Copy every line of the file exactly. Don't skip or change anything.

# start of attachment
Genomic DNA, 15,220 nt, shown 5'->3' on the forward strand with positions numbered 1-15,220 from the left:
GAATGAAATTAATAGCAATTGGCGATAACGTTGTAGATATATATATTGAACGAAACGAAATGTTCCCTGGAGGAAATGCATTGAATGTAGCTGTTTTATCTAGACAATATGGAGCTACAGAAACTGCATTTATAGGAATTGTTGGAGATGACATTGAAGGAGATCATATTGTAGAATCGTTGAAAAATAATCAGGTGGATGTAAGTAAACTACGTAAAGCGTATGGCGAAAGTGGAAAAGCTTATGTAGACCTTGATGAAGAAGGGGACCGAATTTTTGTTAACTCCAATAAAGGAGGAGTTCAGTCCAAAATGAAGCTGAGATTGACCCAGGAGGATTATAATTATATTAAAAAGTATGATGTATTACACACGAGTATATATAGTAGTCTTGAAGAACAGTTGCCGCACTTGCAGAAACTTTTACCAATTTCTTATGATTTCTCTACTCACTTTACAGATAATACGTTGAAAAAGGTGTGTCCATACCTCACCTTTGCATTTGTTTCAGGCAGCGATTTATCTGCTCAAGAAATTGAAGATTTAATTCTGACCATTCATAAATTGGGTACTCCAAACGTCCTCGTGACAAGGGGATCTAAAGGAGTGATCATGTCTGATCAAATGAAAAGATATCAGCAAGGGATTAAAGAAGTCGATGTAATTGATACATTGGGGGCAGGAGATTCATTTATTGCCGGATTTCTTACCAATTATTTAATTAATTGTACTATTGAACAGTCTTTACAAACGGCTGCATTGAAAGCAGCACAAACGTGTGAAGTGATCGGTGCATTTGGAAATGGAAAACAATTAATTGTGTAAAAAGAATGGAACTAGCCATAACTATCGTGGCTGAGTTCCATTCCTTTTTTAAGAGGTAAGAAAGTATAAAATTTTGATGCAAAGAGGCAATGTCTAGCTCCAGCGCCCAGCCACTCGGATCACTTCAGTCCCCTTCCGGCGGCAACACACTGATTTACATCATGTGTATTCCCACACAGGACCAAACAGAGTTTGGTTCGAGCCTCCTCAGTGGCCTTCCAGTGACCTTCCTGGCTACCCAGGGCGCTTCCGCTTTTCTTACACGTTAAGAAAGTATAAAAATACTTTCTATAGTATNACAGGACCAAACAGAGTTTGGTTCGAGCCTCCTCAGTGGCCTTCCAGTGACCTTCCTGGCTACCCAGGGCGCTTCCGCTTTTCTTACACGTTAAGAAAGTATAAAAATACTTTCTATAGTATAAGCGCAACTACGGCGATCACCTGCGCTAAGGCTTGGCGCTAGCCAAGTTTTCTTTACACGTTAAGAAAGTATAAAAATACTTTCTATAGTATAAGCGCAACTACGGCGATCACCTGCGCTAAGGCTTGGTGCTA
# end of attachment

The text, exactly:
Genomic DNA, 15,220 nt, shown 5'->3' on the forward strand with positions numbered 1-15,220 from the left:
GAATGAAATTAATAGCAATTGGCGATAACGTTGTAGATATATATATTGAACGAAACGAAATGTTCCCTGGAGGAAATGCATTGAATGTAGCTGTTTTATCTAGACAATATGGAGCTACAGAAACTGCATTTATAGGAATTGTTGGAGATGACATTGAAGGAGATCATATTGTAGAATCGTTGAAAAATAATCAGGTGGATGTAAGTAAACTACGTAAAGCGTATGGCGAAAGTGGAAAAGCTTATGTAGACCTTGATGAAGAAGGGGACCGAATTTTTGTTAACTCCAATAAAGGAGGAGTTCAGTCCAAAATGAAGCTGAGATTGACCCAGGAGGATTATAATTATATTAAAAAGTATGATGTATTACACACGAGTATATATAGTAGTCTTGAAGAACAGTTGCCGCACTTGCAGAAACTTTTACCAATTTCTTATGATTTCTCTACTCACTTTACAGATAATACGTTGAAAAAGGTGTGTCCATACCTCACCTTTGCATTTGTTTCAGGCAGCGATTTATCTGCTCAAGAAATTGAAGATTTAATTCTGACCATTCATAAATTGGGTACTCCAAACGTCCTCGTGACAAGGGGATCTAAAGGAGTGATCATGTCTGATCAAATGAAAAGATATCAGCAAGGGATTAAAGAAGTCGATGTAATTGATACATTGGGGGCAGGAGATTCATTTATTGCCGGATTTCTTACCAATTATTTAATTAATTGTACTATTGAACAGTCTTTACAAACGGCTGCATTGAAAGCAGCACAAACGTGTGAAGTGATCGGTGCATTTGGAAATGGAAAACAATTAATTGTGTAAAAAGAATGGAACTAGCCATAACTATCGTGGCTGAGTTCCATTCCTTTTTTAAGAGGTAAGAAAGTATAAAATTTTGATGCAAAGAGGCAATGTCTAGCTCCAGCGCCCAGCCACTCGGATCACTTCAGTCCCCTTCCGGCGGCAACACACTGATTTACATCATGTGTATTCCCACACAGGACCAAACAGAGTTTGGTTCGAGCCTCCTCAGTGGCCTTCCAGTGACCTTCCTGGCTACCCAGGGCGCTTCCGCTTTTCTTACACGTTAAGAAAGTATAAAAATACTTTCTATAGTATNACAGGACCAAACAGAGTTTGGTTCGAGCCTCCTCAGTGGCCTTCCAGTGACCTTCCTGGCTACCCAGGGCGCTTCCGCTTTTCTTACACGTTAAGAAAGTATAAAAATACTTTCTATAGTATAAGCGCAACTACGGCGATCACCTGCGCTAAGGCTTGGCGCTAGCCAAGTTTTCTTTACACGTTAAGAAAGTATAAAAATACTTTCTATAGTATAAGCGCAACTACGGCGATCACCTGCGCTAAGGCTTGGTGCTA